It’s the safest means of transportation — that’s what they say about air travel, a statement statistics clearly support. But aircraft accidents do happen, and when you’re injured in a plane crash, statistics mean nothing. What the aftermath of an aircraft accident does mean is finding yourself in a realm that’s little understood, highly traumatic and infinitely confusing.
It was no different for Alicia (not her real name). Alicia was on a flight from Edmonton to Fort McMurray to visit family when on approach to the Fort McMurray airport the pilot announced he was about to make an emergency landing.
Terrifying words we all hope never to hear. Alicia followed all instructions given by the flight attendant. The landing was one of significant impact, but not the catastrophic sort the passengers and crew had undoubtedly feared for many long moments. Alicia suffered “whiplash” symptoms in her neck and upper back, and sustained a tear of the rotator cuff of her left shoulder. Painful injuries to be sure, yet physical wounds are often not the deepest impacts of an aircraft injury.
Alicia was barely able to sleep following the crash, unable to find a comfortable resting position and dreading the recurring nightmares about plane crashes.
She was initially treated at the Northern Lights Regional Health Centre and discharged the next day into the care of her family. When it was time to return home to Edmonton, some 2 weeks after the accident, Alicia was driven home by her cousin — terrified to board another flight. The idea of travelling by car was also scary but it was the only option compared with getting on a plane. Alicia has yet to drive her car and is waiting to have surgery on her left shoulder. Such consequences are a huge problem for Alicia, who earns her living as a mobile Licensed Massage Therapist: the shoulder injury could potentially end her career.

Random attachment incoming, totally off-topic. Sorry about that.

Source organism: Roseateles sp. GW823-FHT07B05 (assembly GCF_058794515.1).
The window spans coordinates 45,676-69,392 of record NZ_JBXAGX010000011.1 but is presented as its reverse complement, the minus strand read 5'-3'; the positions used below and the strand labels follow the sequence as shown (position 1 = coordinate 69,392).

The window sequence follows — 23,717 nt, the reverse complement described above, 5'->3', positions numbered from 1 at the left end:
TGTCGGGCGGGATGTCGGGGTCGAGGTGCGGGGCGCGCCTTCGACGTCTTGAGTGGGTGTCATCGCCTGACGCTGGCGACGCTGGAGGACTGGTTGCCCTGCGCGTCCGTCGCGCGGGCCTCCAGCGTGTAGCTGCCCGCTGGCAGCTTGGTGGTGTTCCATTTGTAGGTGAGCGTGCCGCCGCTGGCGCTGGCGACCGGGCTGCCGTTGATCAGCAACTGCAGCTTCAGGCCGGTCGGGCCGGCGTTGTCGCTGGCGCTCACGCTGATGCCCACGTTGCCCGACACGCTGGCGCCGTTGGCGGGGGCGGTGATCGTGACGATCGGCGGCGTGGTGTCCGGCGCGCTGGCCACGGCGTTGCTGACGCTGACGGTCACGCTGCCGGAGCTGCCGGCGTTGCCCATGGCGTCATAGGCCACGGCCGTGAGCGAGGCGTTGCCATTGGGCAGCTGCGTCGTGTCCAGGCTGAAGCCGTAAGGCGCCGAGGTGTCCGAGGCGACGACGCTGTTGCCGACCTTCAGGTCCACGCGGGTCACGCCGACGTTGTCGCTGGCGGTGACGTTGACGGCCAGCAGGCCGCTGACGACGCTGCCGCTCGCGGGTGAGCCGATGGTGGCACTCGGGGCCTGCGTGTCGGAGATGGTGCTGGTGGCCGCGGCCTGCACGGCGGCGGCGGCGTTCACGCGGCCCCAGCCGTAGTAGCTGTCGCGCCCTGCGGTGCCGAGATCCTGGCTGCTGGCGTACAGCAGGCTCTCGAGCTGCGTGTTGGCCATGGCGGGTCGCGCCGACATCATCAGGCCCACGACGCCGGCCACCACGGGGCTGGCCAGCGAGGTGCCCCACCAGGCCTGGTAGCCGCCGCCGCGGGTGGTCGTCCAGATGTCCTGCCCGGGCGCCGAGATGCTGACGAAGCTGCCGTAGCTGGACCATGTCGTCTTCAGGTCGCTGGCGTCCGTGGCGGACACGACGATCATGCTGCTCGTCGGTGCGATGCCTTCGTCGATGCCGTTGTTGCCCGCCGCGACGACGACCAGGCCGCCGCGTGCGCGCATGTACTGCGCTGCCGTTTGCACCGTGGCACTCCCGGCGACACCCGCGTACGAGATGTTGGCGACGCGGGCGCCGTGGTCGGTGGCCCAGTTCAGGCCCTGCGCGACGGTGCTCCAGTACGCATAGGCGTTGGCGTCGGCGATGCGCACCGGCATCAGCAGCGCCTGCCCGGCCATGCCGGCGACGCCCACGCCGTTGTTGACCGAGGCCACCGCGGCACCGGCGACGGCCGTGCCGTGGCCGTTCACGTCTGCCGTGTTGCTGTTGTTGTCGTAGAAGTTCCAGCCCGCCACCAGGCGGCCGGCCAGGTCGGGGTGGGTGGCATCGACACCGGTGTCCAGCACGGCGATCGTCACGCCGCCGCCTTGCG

A few days after the accident, Alicia got a call from the Airline. She was told her checked baggage had been utterly destroyed in the crash. Distressingly, the agent (who clearly was aware this had been a serious incident) did not even pause to ask how Alicia was faring.
About a month after the day the plane had crash-landed, Alicia received a call from an investigator with the Transportation Safety Board of Canada (TSB). The caller asked if he could meet with her. She didn’t know what to do, or what she should say. The TSB is an independent agency that advances transportation safety by investigating “occurrences” including marine, rail, and air modes of transportation, and Alicia had reasonable concern that her case could be compromised. What were her rights, and what was at stake?
Plane crash survivors face a litany of similarly confusing dilemmas and are often at a loss for where to turn. A wrong decision, imprecisely chosen words and some courses of action can have massive impacts on your compensation and available courses of treatment. These are not worries you need to take on alone!
If you find yourself a victim of a plane crash (whether commercial or private aircraft), marine or rail accident, call McGuiness Law as soon as possible for a free consultation. Our experienced aviation and other transportation accident lawyers will help you navigate the entire process and receive the treatment you need to get better and the compensation you deserve.